Elise Stolte: Housing for all efforts ‘going backward very, very quickly' in face of mounting private pressure

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There’s an awkward problem in Canada’s affordable housing strategy.

Even as it builds more units, the number of homes available at a price the working poor can afford keeps shrinking.

In fact, say researchers, if trends in the market continue as expected, Canada is losing four units in the private market for every one publicly subsidized unit the federal government helps build. They fear the pandemic is only making that worse, that instability in the market has sped up consolidation, increasing the reach of the large investment trusts behind this trend.

Even in Alberta, where rents have been virtually flat since the market slump six years ago, these large investment trusts are hunting for deals, which means low-rent properties they can flip and re-rent to a new crowd of well-heeled renters.

On an investors’ call Friday, Boardwalk executives said Edmonton has seen several large properties change hands already in 2021. Boardwalk itself has sales pending on three properties and said its 1,170-unit West Edmonton Village property is the next local target for “repositioning.”


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That’s industry jargon for renovating and re-renting at a higher rate, which is expected but exactly the type of activity that is erasing Canada’s affordable housing stock. Boardwalk aims for an eight-per-cent return on renovation projects and said this one will be even better.

It might feel strange to be concerned about this now. After all, Edmonton is currently one of the most affordable big-city markets in Canada; sales of single-family homes are picking up, but nothing like the bizarre stories filtering out of Toronto and Vancouver, where a four-bedroom heritage home just sold for $4 million.

But this is a long-term, structural issue, likely to grow again as Edmonton pulls out of its slump. The impact on this low-rent bracket has only recently been quantified and more broadly recognized.

Steve Pomeroy, an Ottawa-based consultant, is one of the key analysts. He used data from the 2011-2016 census to show Canada lost 322,000 units priced at $750/month or less over that five year period, which is 15 times as many as the publicly subsidized units Ottawa added to the mix.

After that point, Ottawa increased its building commitment through the National Housing Strategy. But if the rates of loss continue, which appears likely, losses still outpace gains by a factor of four, Pomeroy said. New census data set to be released later this year will confirm the details.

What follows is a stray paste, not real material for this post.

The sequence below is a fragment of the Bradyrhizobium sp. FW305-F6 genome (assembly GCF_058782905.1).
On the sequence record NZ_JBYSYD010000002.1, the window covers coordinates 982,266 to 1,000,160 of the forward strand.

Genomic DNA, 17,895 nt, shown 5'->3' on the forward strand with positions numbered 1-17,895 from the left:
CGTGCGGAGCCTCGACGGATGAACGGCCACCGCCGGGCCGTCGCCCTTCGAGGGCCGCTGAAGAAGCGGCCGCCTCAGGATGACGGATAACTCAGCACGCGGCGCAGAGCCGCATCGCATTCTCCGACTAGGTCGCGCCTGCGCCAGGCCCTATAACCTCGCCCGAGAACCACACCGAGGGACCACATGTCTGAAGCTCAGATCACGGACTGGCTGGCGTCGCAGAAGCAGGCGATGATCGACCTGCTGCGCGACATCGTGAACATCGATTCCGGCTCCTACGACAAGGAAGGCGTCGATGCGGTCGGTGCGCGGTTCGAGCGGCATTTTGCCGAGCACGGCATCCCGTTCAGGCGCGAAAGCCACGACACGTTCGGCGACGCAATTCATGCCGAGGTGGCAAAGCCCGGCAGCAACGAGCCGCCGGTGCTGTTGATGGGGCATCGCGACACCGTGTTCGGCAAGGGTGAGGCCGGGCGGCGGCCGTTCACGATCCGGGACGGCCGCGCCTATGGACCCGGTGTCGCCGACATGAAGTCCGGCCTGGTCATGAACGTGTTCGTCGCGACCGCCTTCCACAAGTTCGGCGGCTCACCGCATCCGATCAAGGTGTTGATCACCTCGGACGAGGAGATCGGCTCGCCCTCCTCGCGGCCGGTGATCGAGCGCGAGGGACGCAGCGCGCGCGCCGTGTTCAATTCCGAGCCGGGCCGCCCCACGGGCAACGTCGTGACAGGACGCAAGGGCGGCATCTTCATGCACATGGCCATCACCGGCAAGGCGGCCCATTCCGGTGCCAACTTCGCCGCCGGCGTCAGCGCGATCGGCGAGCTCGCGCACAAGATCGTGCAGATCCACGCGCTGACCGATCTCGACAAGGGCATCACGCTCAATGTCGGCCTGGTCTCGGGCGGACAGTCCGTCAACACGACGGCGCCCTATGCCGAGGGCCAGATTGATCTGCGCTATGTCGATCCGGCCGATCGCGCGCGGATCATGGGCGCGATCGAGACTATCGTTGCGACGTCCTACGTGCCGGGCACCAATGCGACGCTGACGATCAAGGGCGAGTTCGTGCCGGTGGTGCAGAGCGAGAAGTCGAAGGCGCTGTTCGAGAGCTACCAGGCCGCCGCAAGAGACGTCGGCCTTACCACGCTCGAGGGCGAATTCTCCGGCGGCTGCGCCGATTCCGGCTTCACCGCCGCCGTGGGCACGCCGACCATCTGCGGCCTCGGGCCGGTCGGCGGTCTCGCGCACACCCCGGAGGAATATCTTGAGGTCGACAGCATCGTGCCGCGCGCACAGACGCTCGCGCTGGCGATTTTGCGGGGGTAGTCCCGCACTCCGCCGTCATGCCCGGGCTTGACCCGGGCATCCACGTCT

“We’re going backward very, very quickly,” he said. “That’s the scary part. It undermines the ability of the governments to achieve their objective to reduce housing need and end homelessness.”


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Much of Canada’s current rental stock was built in the 1960s and ’70s before federal policy shifted to support home ownership. That means a large stock of rental is now roughly 50 years old. In Edmonton and in other cities, much of this is close to the city core, where city councils would like to see higher-density redevelopment.

Pomeroy says some units have been taken off the market completely as developers demolish low-rise developments to build towers, like what’s happening at Regency Development’s Holyrood Gardens. But more is lost through this almost hidden creep, the steady renovation and re-rent.

Income trusts started to focus on real estate in the ’90s, their success enhanced by the federal decision to stop building affordable housing and provincial rent deregulation. Without building many new units, they now own 10 per cent of Canada’s apartment buildings, including 24 per cent in Alberta, according to University of Waterloo assistant professor Martine August.

Map of REIT penetration
Market penetration by Real Estate Income Trusts and other financialized landlords varies by province and territory in Canada. This map comes from University of Waterloo professor Martine August’s paper published February 2020 in the Journal of Urban Affairs. jpg

Her February 2020 paper in the Journal of Urban Affairs documents that nine out of the top 10 largest landlords are now income trusts or other big financial players. She also demonstrated how this trend is nearly absent in provinces and territories with strong rent controls.

This is a big deal. Canada’s National Housing Strategy is a 10-year, $70-billion plan that aims to secure affordable homes for 530,000 families. That means a living situation in which they spend only 30 per cent of their wages on housing and can afford more than ketchup sandwiches for lunch.


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But if the federal plan doesn’t actually increase total affordable housing, what then?

There is no simple solution here, not when something as basic as a person’s home has been turned into a globally-traded financial asset. But with even the middle class squeezed by rents in Canada’s biggest cities, expect this to be an issue in the upcoming federal election.

Locally, I’ll be looking for at least an appreciation of the complexity from Edmonton council candidates. They have a say in planning decisions that encourage growth; will they explore ways to limit these unintended consequences?

But I’ll give the last word to Greg Dewling, head of Civida (formerly Capital Region Housing), which gets the call when families are pinched by rent they can’t make. Its waitlist is now at 10,400 families.

“The system is broken,” he says. “It took us a generation to get where we are today. It’s going to take a generation to fix this, but we have to get on that plan.”



Elise Stolte is a columnist with the Edmonton Journal.

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